What we found, was that some of the goals could also be factors and factors goals depending one the situation. The Thompson and Bruns farms had stress as a factor on their farms, yet the strength or factor to get through it flipped positions. The model was actually quite fluid and dynamic in its ability to adapt to differing circumstances. Instead of being rigid, dogmatic, and still, the guide facilitated the process of inquiry.
The PHRE' model itself as we call it, is not quantitative, but qualitative. It balances the forces, goals and factors that make up each situation triangle. If pressed the triangle themselves can be trisected to visually represent the weight of factors in the “equation”. The resulting narrative from the inquiry process itself seems more valuable than the degree any one factor may play. In the following pages we will explain the methodology for inquiry with the PHRE' model.
What we understand from these relationships is that we cannot make statements that a farm is either sustainable or unsustainable. It depends upon which context it is being viewed. We can only assess the relationships that are interconnected with the farm to assist in reaching a necessary outcome by working with the farmers’ goals.
The Holon Influence
A contributing influence to the PHRE’ model’s design was Bill Bland’s “holon” methodology. Bland’s emphasis is placed on looking at the farm entity within different contexts. Experience and backgrounds of all who view the farm are diverse. One person may see the farm from one perspective and another see it viewed in a completely different way.
The PHRE’ diagram draws on Bland’s process of analysis that “every decision or action has implications in more than one [context].” (pg. 4) The PHRE’ diagram is assembled in a way that pieces of each pie may be taken out and assessed individually or, as Bland suggests, viewed together that can show how the farm functions as a larger entity. “To appreciate a holon requires nimbly and rapidly switching between seeing the entity as a whole, to seeing it a s part of a larger whole and back.” (pg. 5)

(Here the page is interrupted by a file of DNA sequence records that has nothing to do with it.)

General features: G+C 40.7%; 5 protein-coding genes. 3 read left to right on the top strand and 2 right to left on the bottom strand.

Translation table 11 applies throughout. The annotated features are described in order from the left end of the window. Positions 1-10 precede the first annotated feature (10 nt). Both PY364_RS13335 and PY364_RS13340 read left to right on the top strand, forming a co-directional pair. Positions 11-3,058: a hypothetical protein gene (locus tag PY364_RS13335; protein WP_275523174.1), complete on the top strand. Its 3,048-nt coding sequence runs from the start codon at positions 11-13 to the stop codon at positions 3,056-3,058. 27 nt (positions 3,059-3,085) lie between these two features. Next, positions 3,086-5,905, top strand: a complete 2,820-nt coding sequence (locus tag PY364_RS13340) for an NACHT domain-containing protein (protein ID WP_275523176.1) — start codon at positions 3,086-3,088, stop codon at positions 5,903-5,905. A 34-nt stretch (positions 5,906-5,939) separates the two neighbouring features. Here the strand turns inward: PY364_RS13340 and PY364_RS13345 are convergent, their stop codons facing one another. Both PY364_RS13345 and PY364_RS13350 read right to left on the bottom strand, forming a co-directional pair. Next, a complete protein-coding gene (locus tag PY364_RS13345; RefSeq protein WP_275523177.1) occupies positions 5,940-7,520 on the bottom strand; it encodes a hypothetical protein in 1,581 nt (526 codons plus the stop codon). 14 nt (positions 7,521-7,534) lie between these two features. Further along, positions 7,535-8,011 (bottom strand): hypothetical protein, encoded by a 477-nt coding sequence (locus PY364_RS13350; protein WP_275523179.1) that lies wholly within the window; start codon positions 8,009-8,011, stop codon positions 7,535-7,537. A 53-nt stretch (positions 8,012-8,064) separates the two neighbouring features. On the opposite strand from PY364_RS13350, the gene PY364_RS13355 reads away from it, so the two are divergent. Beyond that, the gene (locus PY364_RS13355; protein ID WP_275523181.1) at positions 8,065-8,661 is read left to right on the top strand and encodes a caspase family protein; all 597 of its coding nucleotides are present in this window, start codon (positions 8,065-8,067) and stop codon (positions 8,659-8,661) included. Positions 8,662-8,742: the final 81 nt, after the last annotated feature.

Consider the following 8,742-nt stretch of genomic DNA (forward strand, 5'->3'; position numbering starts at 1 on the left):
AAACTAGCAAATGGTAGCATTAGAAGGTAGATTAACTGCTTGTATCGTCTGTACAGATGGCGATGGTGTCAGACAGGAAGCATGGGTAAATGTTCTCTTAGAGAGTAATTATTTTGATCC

Influence from Bland’s explanation of soft systems methodology (SSM) was also another contributing component to the PHRE’ model. In SSM “a specific problem situation is not necessarily identified” (pg. 6) The PHRE’ model does not want to target where each problem is, it wants to look at the farm functioning within various contexts. The model may present an area that demonstrates a problematic situation, but this does not necessarily mean there is a problem. It suggests the situation might need to be analyzed further.
Rules for the PHRE' Model
The PHRE’ model is in no terms a static method of assessment. It is a fluid tool for analyzing components that make up operations assets and the factors and forces those components must address. When using the model, the outside goals are sometimes switched with an adjoining factor to balance the goal. In the case of Bruns vs. Thompson the factors are Adaptability, Resources and Stress. When stress rises from an external source, Bruns’s have fewer resources and use their goal of adaptability to relieve the stress. In Thompson’s case vast resources are used to relieve the stress since adaptability is more problematic. Each time the switch is made the central factors, spokes, must align. A relationship between opposing spokes must be maintained as adjustment are made. It is advised to not make more than one at a time as the model is used.